In the wake of the Trump administration moving to delay an Obama-era fair housing rule, prominent Democrats like former Department of Housing and Urban Development Secretary Julián Castro and Rep. Maxine Waters, the ranking member of the House Committee on Financial Services, spoke out against the move.
And they’re not the only ones who don’t support the Trump administration’s decision to delay the Affirmatively Furthering Fair Housing rule.
Late last week, a group of 76 civil rights, housing, and community development organizations issued a joint statement, calling on HUD to allow the AFFH rule to move forward as originally stipulated.
The rule, which was announced in 2015, requires cities and towns that receive federal funding to examine their local housing patterns for racial bias and to design a plan to address any measurable bias.
But, last week, HUD announced that it was delaying the delaying the deadline for local governments to submit their fair housing evaluations by one year.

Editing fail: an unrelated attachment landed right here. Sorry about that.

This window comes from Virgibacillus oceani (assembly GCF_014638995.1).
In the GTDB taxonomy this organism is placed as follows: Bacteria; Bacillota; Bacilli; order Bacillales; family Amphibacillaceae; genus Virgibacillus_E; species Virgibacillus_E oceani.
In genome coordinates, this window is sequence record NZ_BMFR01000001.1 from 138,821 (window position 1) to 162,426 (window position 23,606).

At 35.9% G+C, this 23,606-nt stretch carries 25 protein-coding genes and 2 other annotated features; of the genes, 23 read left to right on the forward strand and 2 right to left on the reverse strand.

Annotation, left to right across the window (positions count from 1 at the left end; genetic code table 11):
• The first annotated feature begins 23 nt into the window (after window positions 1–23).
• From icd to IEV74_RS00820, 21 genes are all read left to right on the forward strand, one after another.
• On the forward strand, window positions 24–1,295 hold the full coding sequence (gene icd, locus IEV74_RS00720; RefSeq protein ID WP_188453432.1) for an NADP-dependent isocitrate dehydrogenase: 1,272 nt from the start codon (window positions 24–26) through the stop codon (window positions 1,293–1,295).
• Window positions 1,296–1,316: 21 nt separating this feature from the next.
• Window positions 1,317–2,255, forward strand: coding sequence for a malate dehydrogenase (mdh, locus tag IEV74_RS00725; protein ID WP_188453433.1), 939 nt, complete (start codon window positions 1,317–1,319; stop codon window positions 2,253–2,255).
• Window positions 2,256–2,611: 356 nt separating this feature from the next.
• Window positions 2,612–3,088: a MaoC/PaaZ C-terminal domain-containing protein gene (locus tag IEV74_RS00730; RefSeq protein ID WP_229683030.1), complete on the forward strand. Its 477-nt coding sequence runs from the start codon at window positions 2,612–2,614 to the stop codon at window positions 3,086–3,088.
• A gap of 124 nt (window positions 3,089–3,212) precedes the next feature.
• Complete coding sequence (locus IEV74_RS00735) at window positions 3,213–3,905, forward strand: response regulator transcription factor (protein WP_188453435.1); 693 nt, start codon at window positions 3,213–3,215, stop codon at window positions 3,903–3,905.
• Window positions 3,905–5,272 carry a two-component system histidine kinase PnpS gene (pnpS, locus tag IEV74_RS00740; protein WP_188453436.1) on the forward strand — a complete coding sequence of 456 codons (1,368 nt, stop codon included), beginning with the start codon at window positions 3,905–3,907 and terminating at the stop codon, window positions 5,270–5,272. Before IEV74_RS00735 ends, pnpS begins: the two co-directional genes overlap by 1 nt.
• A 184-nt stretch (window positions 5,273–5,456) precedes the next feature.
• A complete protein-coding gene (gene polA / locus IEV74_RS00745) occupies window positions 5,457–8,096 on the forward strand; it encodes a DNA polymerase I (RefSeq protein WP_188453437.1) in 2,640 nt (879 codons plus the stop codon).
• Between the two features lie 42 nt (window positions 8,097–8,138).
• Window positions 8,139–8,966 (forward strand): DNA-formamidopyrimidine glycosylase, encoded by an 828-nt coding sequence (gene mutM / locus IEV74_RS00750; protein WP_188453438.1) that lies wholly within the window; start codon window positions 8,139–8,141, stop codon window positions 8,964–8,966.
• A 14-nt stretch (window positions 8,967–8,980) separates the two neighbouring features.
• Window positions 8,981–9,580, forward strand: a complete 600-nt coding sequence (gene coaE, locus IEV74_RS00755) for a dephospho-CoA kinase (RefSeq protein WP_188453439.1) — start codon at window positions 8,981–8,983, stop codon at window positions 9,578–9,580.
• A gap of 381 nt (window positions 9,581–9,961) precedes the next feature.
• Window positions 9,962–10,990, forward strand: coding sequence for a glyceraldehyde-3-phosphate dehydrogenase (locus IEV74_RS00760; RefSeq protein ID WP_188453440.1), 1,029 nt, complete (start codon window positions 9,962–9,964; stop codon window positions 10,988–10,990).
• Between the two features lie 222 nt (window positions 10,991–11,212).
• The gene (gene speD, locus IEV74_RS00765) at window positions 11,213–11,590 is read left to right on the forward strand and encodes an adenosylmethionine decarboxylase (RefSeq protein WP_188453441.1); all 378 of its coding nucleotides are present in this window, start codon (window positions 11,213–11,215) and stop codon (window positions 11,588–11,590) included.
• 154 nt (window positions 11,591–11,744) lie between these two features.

In a statement, the community groups say that the delaying the rule by one year is tantamount to repealing the rule altogether.
“Without warning, HUD has decided effectively to suspend the regulation, leaving local jurisdictions confused, giving local residents less voice in important decisions about their communities, and reinstating an approach to fair housing that the Government Accountability Office found to be ineffective and poorly administered,” the groups say.
The groups also call HUD’s decision “short-sighted” and ask HUD to reverse its decision.
“The administration’s abrupt decision to effectively suspend this critical regulation is misguided,” Diane Yentel, president and CEO of the National Low Income Housing Coalition, said.
“The federal government, states and local communities have been required by law since 1968 to work to undo the segregated communities that federal housing policy created in the first place,” Yentel continued. “Suspending the tools that help communities meet that obligation, without any input from key stakeholders, is a step in the wrong direction.”
The groups say that the Obama administration designed the AFFH rule with “considerable public input” but that the Trump administration did the opposite when delaying the rule.
HUD, in is announcement, disagreed with that assessment.